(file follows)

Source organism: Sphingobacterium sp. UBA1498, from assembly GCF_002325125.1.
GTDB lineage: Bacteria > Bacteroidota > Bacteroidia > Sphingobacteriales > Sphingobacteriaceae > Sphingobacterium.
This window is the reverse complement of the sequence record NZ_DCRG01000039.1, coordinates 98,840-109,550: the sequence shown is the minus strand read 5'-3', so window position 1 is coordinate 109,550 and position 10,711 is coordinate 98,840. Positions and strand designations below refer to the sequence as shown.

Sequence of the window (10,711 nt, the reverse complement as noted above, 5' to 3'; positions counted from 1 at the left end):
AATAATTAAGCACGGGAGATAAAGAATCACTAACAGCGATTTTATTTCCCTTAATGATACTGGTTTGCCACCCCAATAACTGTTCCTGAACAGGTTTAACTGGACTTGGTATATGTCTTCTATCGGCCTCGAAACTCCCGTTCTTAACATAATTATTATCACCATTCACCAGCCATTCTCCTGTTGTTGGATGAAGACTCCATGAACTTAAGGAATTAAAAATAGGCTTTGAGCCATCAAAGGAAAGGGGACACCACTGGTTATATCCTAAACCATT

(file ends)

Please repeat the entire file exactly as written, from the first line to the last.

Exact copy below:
Source organism: Sphingobacterium sp. UBA1498, from assembly GCF_002325125.1.
GTDB lineage: Bacteria > Bacteroidota > Bacteroidia > Sphingobacteriales > Sphingobacteriaceae > Sphingobacterium.
This window is the reverse complement of the sequence record NZ_DCRG01000039.1, coordinates 98,840-109,550: the sequence shown is the minus strand read 5'-3', so window position 1 is coordinate 109,550 and position 10,711 is coordinate 98,840. Positions and strand designations below refer to the sequence as shown.

Sequence of the window (10,711 nt, the reverse complement as noted above, 5' to 3'; positions counted from 1 at the left end):
AATAATTAAGCACGGGAGATAAAGAATCACTAACAGCGATTTTATTTCCCTTAATGATACTGGTTTGCCACCCCAATAACTGTTCCTGAACAGGTTTAACTGGACTTGGTATATGTCTTCTATCGGCCTCGAAACTCCCGTTCTTAACATAATTATTATCACCATTCACCAGCCATTCTCCTGTTGTTGGATGAAGACTCCATGAACTTAAGGAATTAAAAATAGGCTTTGAGCCATCAAAGGAAAGGGGACACCACTGGTTATATCCTAAACCATT